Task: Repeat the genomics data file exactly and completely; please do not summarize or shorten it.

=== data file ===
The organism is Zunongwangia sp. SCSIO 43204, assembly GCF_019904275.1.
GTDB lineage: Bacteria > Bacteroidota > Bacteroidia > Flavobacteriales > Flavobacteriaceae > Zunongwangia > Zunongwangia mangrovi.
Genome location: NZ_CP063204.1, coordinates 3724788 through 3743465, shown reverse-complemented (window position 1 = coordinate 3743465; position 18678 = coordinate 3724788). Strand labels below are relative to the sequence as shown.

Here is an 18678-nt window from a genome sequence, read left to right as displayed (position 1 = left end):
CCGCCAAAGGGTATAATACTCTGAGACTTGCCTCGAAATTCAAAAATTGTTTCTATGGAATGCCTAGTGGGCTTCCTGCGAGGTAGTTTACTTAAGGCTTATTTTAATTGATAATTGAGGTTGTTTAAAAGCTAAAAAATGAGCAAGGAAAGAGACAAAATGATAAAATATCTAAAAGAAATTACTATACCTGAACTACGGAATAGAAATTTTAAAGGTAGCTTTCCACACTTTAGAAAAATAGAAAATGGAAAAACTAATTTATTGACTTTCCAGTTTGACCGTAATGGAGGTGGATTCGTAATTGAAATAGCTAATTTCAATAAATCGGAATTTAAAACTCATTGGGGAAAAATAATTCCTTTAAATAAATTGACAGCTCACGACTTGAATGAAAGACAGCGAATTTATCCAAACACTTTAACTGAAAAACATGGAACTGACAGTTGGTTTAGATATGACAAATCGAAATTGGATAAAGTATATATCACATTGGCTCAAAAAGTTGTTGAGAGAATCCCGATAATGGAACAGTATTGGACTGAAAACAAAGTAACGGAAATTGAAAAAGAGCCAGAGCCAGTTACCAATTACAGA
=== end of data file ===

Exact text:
The organism is Zunongwangia sp. SCSIO 43204, assembly GCF_019904275.1.
GTDB lineage: Bacteria > Bacteroidota > Bacteroidia > Flavobacteriales > Flavobacteriaceae > Zunongwangia > Zunongwangia mangrovi.
Genome location: NZ_CP063204.1, coordinates 3724788 through 3743465, shown reverse-complemented (window position 1 = coordinate 3743465; position 18678 = coordinate 3724788). Strand labels below are relative to the sequence as shown.

Here is an 18678-nt window from a genome sequence, read left to right as displayed (position 1 = left end):
CCGCCAAAGGGTATAATACTCTGAGACTTGCCTCGAAATTCAAAAATTGTTTCTATGGAATGCCTAGTGGGCTTCCTGCGAGGTAGTTTACTTAAGGCTTATTTTAATTGATAATTGAGGTTGTTTAAAAGCTAAAAAATGAGCAAGGAAAGAGACAAAATGATAAAATATCTAAAAGAAATTACTATACCTGAACTACGGAATAGAAATTTTAAAGGTAGCTTTCCACACTTTAGAAAAATAGAAAATGGAAAAACTAATTTATTGACTTTCCAGTTTGACCGTAATGGAGGTGGATTCGTAATTGAAATAGCTAATTTCAATAAATCGGAATTTAAAACTCATTGGGGAAAAATAATTCCTTTAAATAAATTGACAGCTCACGACTTGAATGAAAGACAGCGAATTTATCCAAACACTTTAACTGAAAAACATGGAACTGACAGTTGGTTTAGATATGACAAATCGAAATTGGATAAAGTATATATCACATTGGCTCAAAAAGTTGTTGAGAGAATCCCGATAATGGAACAGTATTGGACTGAAAACAAAGTAACGGAAATTGAAAAAGAGCCAGAGCCAGTTACCAATTACAGA